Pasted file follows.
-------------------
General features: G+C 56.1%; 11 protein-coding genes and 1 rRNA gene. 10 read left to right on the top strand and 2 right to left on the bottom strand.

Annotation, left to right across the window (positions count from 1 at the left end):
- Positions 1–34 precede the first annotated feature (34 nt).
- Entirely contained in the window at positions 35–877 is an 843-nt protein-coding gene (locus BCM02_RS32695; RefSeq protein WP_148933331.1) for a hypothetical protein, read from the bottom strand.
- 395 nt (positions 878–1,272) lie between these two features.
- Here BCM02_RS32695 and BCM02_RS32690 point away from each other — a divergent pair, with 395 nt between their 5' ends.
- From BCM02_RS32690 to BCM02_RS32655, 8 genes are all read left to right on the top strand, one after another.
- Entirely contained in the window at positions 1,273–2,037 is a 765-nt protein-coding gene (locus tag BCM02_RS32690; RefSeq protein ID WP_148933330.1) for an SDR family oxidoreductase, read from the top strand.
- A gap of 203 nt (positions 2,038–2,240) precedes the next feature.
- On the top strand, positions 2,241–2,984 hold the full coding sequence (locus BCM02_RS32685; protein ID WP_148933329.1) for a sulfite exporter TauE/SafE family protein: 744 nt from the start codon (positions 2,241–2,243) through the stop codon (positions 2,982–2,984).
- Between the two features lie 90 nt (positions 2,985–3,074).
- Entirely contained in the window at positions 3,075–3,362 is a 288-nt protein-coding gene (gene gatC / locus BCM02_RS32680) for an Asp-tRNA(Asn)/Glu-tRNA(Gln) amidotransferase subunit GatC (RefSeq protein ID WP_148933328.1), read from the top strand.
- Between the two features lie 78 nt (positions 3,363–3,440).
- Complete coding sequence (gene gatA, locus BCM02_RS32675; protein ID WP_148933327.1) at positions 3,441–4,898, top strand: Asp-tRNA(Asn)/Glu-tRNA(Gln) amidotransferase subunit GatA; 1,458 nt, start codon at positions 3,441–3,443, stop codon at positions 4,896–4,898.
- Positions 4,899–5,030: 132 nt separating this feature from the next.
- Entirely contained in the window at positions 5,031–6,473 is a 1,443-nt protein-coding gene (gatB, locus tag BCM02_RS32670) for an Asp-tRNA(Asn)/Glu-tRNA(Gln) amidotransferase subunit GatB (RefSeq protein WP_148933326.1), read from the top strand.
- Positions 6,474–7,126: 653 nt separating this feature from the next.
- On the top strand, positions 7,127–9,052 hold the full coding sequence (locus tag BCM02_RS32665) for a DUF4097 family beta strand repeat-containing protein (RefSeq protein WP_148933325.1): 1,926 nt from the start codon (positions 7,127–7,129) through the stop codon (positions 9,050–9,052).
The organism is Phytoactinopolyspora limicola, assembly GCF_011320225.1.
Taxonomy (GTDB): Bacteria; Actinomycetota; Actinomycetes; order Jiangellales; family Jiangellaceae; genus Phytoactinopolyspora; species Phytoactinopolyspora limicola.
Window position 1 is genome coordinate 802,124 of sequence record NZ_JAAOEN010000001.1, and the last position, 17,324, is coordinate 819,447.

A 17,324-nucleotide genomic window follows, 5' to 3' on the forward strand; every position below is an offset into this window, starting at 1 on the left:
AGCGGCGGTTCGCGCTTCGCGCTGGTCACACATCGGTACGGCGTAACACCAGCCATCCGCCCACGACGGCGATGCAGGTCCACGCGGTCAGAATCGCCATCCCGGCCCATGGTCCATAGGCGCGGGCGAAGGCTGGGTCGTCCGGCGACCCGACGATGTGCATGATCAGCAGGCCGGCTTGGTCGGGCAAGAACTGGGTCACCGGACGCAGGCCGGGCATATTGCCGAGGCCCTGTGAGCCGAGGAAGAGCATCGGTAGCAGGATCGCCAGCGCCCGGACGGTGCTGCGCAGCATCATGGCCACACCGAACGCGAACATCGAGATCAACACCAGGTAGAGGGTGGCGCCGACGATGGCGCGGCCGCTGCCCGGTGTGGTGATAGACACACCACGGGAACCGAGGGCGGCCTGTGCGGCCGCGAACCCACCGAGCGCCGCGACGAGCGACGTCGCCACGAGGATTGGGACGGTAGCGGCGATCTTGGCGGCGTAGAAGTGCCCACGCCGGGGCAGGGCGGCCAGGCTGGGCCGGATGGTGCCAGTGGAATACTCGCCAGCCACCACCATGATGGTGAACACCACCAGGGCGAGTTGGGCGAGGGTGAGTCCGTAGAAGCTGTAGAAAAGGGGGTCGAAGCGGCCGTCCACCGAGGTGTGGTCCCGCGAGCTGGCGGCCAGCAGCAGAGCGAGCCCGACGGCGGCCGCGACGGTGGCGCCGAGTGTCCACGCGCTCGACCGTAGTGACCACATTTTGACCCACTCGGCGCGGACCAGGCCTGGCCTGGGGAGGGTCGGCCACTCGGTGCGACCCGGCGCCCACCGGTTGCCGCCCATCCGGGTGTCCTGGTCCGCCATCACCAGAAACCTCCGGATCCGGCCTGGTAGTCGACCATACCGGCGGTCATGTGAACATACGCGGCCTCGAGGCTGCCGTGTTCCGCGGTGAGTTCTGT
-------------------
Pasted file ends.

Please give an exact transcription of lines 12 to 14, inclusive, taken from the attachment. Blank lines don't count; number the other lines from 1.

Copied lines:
- Entirely contained in the window at positions 3,075–3,362 is a 288-nt protein-coding gene (gene gatC / locus BCM02_RS32680) for an Asp-tRNA(Asn)/Glu-tRNA(Gln) amidotransferase subunit GatC (RefSeq protein ID WP_148933328.1), read from the top strand.
- Between the two features lie 78 nt (positions 3,363–3,440).
- Complete coding sequence (gene gatA, locus BCM02_RS32675; protein ID WP_148933327.1) at positions 3,441–4,898, top strand: Asp-tRNA(Asn)/Glu-tRNA(Gln) amidotransferase subunit GatA; 1,458 nt, start codon at positions 3,441–3,443, stop codon at positions 4,896–4,898.